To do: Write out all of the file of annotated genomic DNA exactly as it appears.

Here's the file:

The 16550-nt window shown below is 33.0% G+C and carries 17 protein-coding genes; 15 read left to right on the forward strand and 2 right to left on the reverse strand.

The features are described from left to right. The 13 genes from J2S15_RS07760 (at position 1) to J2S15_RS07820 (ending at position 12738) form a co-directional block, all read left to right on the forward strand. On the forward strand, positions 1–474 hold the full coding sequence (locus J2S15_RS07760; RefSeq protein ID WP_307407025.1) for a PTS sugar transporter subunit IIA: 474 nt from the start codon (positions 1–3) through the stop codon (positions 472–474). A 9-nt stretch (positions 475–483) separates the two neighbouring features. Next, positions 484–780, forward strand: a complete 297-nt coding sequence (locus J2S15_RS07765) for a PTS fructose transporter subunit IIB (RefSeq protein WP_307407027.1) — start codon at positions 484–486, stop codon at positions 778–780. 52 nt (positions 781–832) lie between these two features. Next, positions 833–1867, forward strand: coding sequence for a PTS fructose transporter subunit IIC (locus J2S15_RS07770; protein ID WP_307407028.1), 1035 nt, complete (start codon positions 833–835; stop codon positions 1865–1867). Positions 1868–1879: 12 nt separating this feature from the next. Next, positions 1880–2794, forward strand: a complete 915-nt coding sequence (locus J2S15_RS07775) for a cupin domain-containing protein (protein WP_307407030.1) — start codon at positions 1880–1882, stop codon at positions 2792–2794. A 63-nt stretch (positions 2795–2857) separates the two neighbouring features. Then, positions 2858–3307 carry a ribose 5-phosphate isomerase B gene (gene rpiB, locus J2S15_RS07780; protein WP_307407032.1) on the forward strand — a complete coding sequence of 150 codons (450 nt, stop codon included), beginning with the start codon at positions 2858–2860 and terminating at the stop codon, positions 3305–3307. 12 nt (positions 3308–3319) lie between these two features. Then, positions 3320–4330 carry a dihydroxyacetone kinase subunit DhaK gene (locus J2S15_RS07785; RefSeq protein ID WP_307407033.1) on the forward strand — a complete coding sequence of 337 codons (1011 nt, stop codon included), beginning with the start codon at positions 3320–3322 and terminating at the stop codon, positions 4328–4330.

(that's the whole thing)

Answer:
The 16550-nt window shown below is 33.0% G+C and carries 17 protein-coding genes; 15 read left to right on the forward strand and 2 right to left on the reverse strand.

The features are described from left to right. The 13 genes from J2S15_RS07760 (at position 1) to J2S15_RS07820 (ending at position 12738) form a co-directional block, all read left to right on the forward strand. On the forward strand, positions 1–474 hold the full coding sequence (locus J2S15_RS07760; RefSeq protein ID WP_307407025.1) for a PTS sugar transporter subunit IIA: 474 nt from the start codon (positions 1–3) through the stop codon (positions 472–474). A 9-nt stretch (positions 475–483) separates the two neighbouring features. Next, positions 484–780, forward strand: a complete 297-nt coding sequence (locus J2S15_RS07765) for a PTS fructose transporter subunit IIB (RefSeq protein WP_307407027.1) — start codon at positions 484–486, stop codon at positions 778–780. 52 nt (positions 781–832) lie between these two features. Next, positions 833–1867, forward strand: coding sequence for a PTS fructose transporter subunit IIC (locus J2S15_RS07770; protein ID WP_307407028.1), 1035 nt, complete (start codon positions 833–835; stop codon positions 1865–1867). Positions 1868–1879: 12 nt separating this feature from the next. Next, positions 1880–2794, forward strand: a complete 915-nt coding sequence (locus J2S15_RS07775) for a cupin domain-containing protein (protein WP_307407030.1) — start codon at positions 1880–1882, stop codon at positions 2792–2794. A 63-nt stretch (positions 2795–2857) separates the two neighbouring features. Then, positions 2858–3307 carry a ribose 5-phosphate isomerase B gene (gene rpiB, locus J2S15_RS07780; protein WP_307407032.1) on the forward strand — a complete coding sequence of 150 codons (450 nt, stop codon included), beginning with the start codon at positions 2858–2860 and terminating at the stop codon, positions 3305–3307. 12 nt (positions 3308–3319) lie between these two features. Then, positions 3320–4330 carry a dihydroxyacetone kinase subunit DhaK gene (locus J2S15_RS07785; RefSeq protein ID WP_307407033.1) on the forward strand — a complete coding sequence of 337 codons (1011 nt, stop codon included), beginning with the start codon at positions 3320–3322 and terminating at the stop codon, positions 4328–4330.